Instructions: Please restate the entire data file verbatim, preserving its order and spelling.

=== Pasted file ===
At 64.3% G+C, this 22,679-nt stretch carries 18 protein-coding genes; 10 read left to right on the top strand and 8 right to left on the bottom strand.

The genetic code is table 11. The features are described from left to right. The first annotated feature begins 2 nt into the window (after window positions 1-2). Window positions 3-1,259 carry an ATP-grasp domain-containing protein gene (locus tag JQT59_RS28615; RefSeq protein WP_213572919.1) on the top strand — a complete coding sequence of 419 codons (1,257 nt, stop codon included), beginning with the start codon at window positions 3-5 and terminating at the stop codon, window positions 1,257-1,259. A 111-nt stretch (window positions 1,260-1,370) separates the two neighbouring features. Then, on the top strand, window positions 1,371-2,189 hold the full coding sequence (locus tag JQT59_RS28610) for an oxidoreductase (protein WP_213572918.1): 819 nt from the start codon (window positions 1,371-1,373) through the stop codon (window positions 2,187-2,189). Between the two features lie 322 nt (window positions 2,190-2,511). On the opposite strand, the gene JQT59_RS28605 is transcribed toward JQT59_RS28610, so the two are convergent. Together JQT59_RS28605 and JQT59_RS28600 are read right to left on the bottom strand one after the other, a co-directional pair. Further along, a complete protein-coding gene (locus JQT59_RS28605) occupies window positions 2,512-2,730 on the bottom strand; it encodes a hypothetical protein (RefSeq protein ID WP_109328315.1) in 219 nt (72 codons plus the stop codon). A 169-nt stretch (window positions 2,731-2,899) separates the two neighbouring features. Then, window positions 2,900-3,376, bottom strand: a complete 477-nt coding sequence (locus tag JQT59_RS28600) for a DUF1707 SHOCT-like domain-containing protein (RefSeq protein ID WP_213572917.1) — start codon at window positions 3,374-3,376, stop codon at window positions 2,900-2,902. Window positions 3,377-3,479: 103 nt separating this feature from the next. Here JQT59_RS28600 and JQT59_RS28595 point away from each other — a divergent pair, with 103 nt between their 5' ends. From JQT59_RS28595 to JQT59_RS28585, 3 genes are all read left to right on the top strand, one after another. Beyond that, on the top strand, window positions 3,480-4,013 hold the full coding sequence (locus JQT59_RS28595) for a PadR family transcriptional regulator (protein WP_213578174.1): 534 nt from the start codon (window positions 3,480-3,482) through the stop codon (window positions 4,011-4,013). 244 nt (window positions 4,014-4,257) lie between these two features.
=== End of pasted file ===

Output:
At 64.3% G+C, this 22,679-nt stretch carries 18 protein-coding genes; 10 read left to right on the top strand and 8 right to left on the bottom strand.

The genetic code is table 11. The features are described from left to right. The first annotated feature begins 2 nt into the window (after window positions 1-2). Window positions 3-1,259 carry an ATP-grasp domain-containing protein gene (locus tag JQT59_RS28615; RefSeq protein WP_213572919.1) on the top strand — a complete coding sequence of 419 codons (1,257 nt, stop codon included), beginning with the start codon at window positions 3-5 and terminating at the stop codon, window positions 1,257-1,259. A 111-nt stretch (window positions 1,260-1,370) separates the two neighbouring features. Then, on the top strand, window positions 1,371-2,189 hold the full coding sequence (locus tag JQT59_RS28610) for an oxidoreductase (protein WP_213572918.1): 819 nt from the start codon (window positions 1,371-1,373) through the stop codon (window positions 2,187-2,189). Between the two features lie 322 nt (window positions 2,190-2,511). On the opposite strand, the gene JQT59_RS28605 is transcribed toward JQT59_RS28610, so the two are convergent. Together JQT59_RS28605 and JQT59_RS28600 are read right to left on the bottom strand one after the other, a co-directional pair. Further along, a complete protein-coding gene (locus JQT59_RS28605) occupies window positions 2,512-2,730 on the bottom strand; it encodes a hypothetical protein (RefSeq protein ID WP_109328315.1) in 219 nt (72 codons plus the stop codon). A 169-nt stretch (window positions 2,731-2,899) separates the two neighbouring features. Then, window positions 2,900-3,376, bottom strand: a complete 477-nt coding sequence (locus tag JQT59_RS28600) for a DUF1707 SHOCT-like domain-containing protein (RefSeq protein ID WP_213572917.1) — start codon at window positions 3,374-3,376, stop codon at window positions 2,900-2,902. Window positions 3,377-3,479: 103 nt separating this feature from the next. Here JQT59_RS28600 and JQT59_RS28595 point away from each other — a divergent pair, with 103 nt between their 5' ends. From JQT59_RS28595 to JQT59_RS28585, 3 genes are all read left to right on the top strand, one after another. Beyond that, on the top strand, window positions 3,480-4,013 hold the full coding sequence (locus JQT59_RS28595) for a PadR family transcriptional regulator (protein WP_213578174.1): 534 nt from the start codon (window positions 3,480-3,482) through the stop codon (window positions 4,011-4,013). 244 nt (window positions 4,014-4,257) lie between these two features.